Now that Neverwinter’s ‘soft launch’ date of April 30th has been announced, more and more people are beginning to think about Cryptic’s creation. While thousands have been involved in beta testing, there are legions of others who have not and who are fond members of the “I <3 D&D” crowd. It is to these folks that today’s column is largely directed to since it can be a daunting process to determine exactly what a game is or is not. This is particularly true with Neverwinter, a game that seems to defy the single descriptor.
So, without further ado, here are some of the things that would-be players need to know about Neverwinter:
Neverwinter IS an MMO
This is probably the most controversial of all the points being made in this column. But Neverwinter is definitely an MMO by the very definition of the word. Before anyone starts jumping up and down, wait and breathe deeply.
There is no question that Neverwinter fits every part of that definition. Are there instances? Are there a LOT of instances? You better believe it. But in between all of those instances, there are large areas to explore and to interact with other players in. There are gathering spots, places to cooperatively quest and much more, all while thousands of players are simultaneously connected to the game. If that’s not an MMO, what is?
Neverwinter IS Dungeons & Dragons
There has been a lot of discussion on our forums about whether or not Cryptic’s vision of Neverwinter, the Jewel of the North in the Forgotten Realms, is truly Dungeons & Dragons. Well, folks, the long and short of it is that Neverwinter is 100% Dungeons & Dragons. This is a plain fact as evidenced by any reading you care to make of the D&D 4th Edition ruleset. The character classes fit. The skills (at will, daily, etc.) fit. The party “roles” fit. Just a cursory reading of the 4th Edition reveals that Cryptic has literally “toed the line” on this one, probably under the watchful eye of Wizards of the Coast.
Now, there’s no question that this incarnation of the D&D ruleset is vastly different than previous versions, iterations that many call “real” D&D. There is no argument there. But to say that Neverwinter isn’t D&D is disingenuous given its current status as the official ruleset for any D&D creations now and in the future (or until a new ruleset is issued).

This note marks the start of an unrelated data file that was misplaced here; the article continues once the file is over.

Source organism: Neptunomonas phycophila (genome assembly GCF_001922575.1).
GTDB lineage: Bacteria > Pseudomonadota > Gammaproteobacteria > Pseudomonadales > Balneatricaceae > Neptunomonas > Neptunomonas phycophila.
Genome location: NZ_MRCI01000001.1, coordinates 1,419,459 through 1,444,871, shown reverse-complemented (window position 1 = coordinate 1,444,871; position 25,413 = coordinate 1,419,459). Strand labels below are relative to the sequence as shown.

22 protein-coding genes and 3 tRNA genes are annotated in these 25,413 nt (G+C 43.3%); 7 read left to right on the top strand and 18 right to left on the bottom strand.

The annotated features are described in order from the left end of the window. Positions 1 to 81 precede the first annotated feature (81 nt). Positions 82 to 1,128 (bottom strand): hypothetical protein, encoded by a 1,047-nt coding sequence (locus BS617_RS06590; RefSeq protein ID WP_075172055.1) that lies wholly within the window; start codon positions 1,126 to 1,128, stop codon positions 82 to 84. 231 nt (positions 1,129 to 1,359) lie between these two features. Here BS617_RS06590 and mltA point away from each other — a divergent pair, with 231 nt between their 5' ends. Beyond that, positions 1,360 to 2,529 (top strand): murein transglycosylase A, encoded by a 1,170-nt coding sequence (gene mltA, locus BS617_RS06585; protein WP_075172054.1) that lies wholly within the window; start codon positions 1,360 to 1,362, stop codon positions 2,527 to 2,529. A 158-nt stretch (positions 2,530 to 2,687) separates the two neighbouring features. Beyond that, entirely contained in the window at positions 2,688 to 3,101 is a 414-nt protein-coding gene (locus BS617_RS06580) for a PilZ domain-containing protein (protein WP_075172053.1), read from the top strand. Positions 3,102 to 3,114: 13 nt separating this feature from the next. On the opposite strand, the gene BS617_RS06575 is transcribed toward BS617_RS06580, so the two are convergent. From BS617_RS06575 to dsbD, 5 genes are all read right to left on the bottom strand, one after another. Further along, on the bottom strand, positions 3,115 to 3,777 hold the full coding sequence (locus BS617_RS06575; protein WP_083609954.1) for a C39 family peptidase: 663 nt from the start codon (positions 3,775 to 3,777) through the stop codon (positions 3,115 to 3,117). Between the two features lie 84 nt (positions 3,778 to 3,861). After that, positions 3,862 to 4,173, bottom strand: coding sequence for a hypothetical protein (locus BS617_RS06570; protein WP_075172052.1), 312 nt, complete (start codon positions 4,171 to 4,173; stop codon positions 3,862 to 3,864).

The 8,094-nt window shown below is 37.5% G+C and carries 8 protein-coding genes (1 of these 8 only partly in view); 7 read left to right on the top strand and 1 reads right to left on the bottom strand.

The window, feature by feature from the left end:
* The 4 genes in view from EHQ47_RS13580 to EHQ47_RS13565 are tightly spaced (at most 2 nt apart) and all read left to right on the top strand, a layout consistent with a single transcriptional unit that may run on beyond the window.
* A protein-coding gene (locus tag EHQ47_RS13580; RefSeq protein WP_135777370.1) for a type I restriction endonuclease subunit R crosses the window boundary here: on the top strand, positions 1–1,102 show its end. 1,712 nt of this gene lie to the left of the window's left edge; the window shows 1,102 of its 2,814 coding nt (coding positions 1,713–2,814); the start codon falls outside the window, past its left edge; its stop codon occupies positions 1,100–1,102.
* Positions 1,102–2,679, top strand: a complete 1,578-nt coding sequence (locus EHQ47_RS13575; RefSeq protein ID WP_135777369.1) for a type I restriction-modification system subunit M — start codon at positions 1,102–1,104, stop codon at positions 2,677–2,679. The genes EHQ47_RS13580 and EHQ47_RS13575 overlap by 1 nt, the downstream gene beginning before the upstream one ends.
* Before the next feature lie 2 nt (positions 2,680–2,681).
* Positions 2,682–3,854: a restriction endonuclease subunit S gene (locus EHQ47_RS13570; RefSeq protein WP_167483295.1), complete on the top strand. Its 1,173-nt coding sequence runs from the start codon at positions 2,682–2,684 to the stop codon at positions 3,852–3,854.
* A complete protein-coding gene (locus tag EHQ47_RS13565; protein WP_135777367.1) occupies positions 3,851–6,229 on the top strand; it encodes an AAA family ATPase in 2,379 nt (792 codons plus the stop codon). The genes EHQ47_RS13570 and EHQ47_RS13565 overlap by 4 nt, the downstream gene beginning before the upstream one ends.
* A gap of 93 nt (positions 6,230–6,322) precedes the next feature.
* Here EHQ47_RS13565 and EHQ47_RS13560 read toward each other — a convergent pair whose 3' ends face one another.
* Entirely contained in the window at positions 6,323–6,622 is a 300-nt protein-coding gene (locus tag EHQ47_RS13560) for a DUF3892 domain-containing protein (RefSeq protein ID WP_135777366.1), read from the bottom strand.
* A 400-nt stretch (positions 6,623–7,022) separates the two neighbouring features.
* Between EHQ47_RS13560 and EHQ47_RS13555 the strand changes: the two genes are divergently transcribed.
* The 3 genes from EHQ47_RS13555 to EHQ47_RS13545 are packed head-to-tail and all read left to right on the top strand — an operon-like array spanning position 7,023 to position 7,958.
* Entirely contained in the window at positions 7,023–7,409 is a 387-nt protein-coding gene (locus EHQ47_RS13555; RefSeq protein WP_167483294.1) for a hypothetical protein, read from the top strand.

Neverwinter ISN’T a Sandbox
It seems any more that the only thing many MMO players are looking for is a sandbox experience. Players don’t want to feel shunted down a pre-ordained path from start to finish. Well, people, Neverwinter is not a sandbox (shocking, right?). It is a game about story and moving the story from one end to the other with hundreds of stops in between. It’s about scripted content and about the reward at the end of the quest.
That said, there is some liberality from the Foundry. The creations from players in the modding community will still be about story and scripted events and getting the reward, however, even if there will be different ways to tell stories and a variety of ways to get there. So in a sense, it's like allowing players to make castles and forts in the sandbox, eh?
Players looking for 100% freedom of exploration and rewards for so doing will be disappointed by Neverwinter. That’s not to say it’s not a great game. But Neverwinter is 100% themepark.
Neverwinter ISN’T Neverwinter Nights
There have been a ton of posts all over the ‘Net with people using Neverwinter and Neverwinter Nights interchangeably. It’s a facepalming experience every time it surfaces. Granted, there is similarity in the name and there will of course be similarities in the setting and there is some similarity seen due to the nature of the Foundry and NWN’s Aurora Engine. But that is it. Neverwinter Nights takes place about ninety years before the events of Neverwinter and unless some iconic characters in the form of certain famous Dwarves and Drow show up, most people from NWN are dead and buried...or at least old and institutionalized.
Additionally, the Aurora Engine was utterly in the hands of the modding community. If it could be imagined, it could be done with no developers looking over a shoulder. With Cryptic’s Foundry, there will be a lot of flexibility in the stories that are told but there will be oversight by the developers to keep mods from allowing exploits. For instance, if a dungeon is created to be for level one players, Cryptic will ensure that the rewards at the end are level appropriate. That simply didn’t happen with NWN. Remember persistent worlds? How about that Star Wars mod created using NWN’s tools? Those sorts of things will not happen in Neverwinter.
So there you have it. These are just a few things that Neverwinter is and isn’t. If you have friends thinking about picking up Neverwinter on release day, show them this article before they start asking questions. It might save you a lot of headaches.
Have some thoughts to share? Leave them in the comments!
Suzie Ford is the associate editor and news manager at MMORPG.com. You can follow her on Twitter @MMORPGMom.
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